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Wednesday, 22 September 2010

Zaat (1975)

Director: Don Barton
Stars: Marshall Grauer, Wade Popwell, Paul Galloway, Gerald Cruse, Sanna Ringhaver, Dave Dickerson, Archie Valliere and Nancy Lien
I'm driving the highway to Cinematic Hell in 2010 for the awesome folks at Cinema Head Cheese to post a review a week of the very worst films of all time. These are so bad that they make Uwe Boll look good.

I'm fast coming to the conclusion that my favourite bad movies are the ones that provide the sole entry on the filmographies of almost everyone involved. Career filmmakers, especially low budget ones, often have distinct voices discernible across their entire output, but a need to be at least successful enough to finance their next picture has a tendency to adulterate their personal vision. It's usually an artist's first feature that carries the best mark of who they are and what they have to say and it can be fascinating to see the work of those who never went any further. Don Barton and his Florida creature feature, Zaat, are a great example. Barton was an industry professional, whose Barton Films produced documentaries, commercials and training films. Like most professionals, he eventually succumbed to the urge to try a feature but, while it had a good initial run in the southwest, it never made money and he never made another.

Zaat is a fascinating picture that soon becomes a guilty pleasure for many of its viewers. It's also one that becomes more fascinating the more you read up on it, because it's a rare example of an inept film that didn't have an inept production. Barton freely admits that he 'learned a lot about the movie business' by making Zaat, but unlike many one shot wonders it had reasonable funding for a Z grade movie, a full $50,000, and the production finished on schedule and within that budget. That's especially admirable as almost nobody involved had made a film before. This was a debut for every member of the cast, only two of whom chose to follow it up with another one. Paul Galloway, a Jacksonville firefighter who played the movie's sheriff, had a small part in JD's Revenge a year later, and Carol Thompson joined the hospital staff in Silent Night, Deadly Night III: Better Watch Out! eighteen years after shooting this film. All are obviously amateurs.

A few of the crew had some experience but, like Barton, not with features. In particular, George Yarbrough, who handled the sound and editing, was a film professional who wrote a fascinating technical article for American Cinematographer about his experiences on Zaat, perhaps most interesting to the layman while discussing innovative ways of acquiring sounds: Geiger counters, phase shifting on CB radios, underwater sounds provided by the US Navy that are usually used to train sonar operators. Most experienced was cinematographer Jack McGowan, who had shot a number of Bob Clark movies including Children Shouldn't Play with Dead Things, Dead of Night and Deranged. He also shot Stevie, Samson and Delilah for Steve Hawkes of Blood Freak fame, demonstrating a little crossover between Florida filmmakers. And so, with technical knowledge mostly obtained outside of feature production, these folks set about making a monster movie.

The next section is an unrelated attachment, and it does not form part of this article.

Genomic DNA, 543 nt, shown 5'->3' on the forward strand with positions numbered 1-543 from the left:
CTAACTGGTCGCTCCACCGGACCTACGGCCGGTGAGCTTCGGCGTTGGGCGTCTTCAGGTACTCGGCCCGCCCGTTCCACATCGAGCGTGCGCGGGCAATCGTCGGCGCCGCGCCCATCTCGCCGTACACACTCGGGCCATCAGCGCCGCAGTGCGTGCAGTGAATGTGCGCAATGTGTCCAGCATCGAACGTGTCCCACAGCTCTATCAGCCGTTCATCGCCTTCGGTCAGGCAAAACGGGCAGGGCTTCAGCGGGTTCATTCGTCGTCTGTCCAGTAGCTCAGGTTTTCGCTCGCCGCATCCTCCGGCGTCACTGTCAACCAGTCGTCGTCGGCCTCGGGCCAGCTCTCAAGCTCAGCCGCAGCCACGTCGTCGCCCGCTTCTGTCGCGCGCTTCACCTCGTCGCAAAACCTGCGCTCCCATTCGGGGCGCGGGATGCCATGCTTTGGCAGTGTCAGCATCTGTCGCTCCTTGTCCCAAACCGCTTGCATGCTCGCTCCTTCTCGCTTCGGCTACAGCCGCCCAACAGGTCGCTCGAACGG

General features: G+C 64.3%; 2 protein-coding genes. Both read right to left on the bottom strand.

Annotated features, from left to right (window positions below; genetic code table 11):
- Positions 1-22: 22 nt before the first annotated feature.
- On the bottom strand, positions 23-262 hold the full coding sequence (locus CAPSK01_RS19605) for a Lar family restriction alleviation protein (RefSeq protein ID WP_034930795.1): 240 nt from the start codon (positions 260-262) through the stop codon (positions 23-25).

My previous review of Zaat talked about how truly inept it was, but the more I watch it the more I realise that its ineptitude has its own peculiar charms, often because it does things in ways that feature filmmakers would never choose. The introduction, for example, is textbook documentary stuff, merely replacing a sedate narration with over the top histrionics from mad scientist Dr Kurt Leopold. He's into fish, and I mean really into fish, not just in some detached ichthyologist sort of way, but in a palpable declaration of kinship well beyond The Incredible Mr Limpet. 'Sargassum, the weed of deceit. Sargassum fish, mighty hunter of the deep,' he rants, as if he were reciting poetry. 'I love you! I hope I'll be a good imitator.' As he gets excited, he reaches the level of, 'They think I'm insane! They're the ones who are insane! Oh, my friends of the deep! This day, this very day, I'll become one of you! My family! And together we'll conquer the universe!'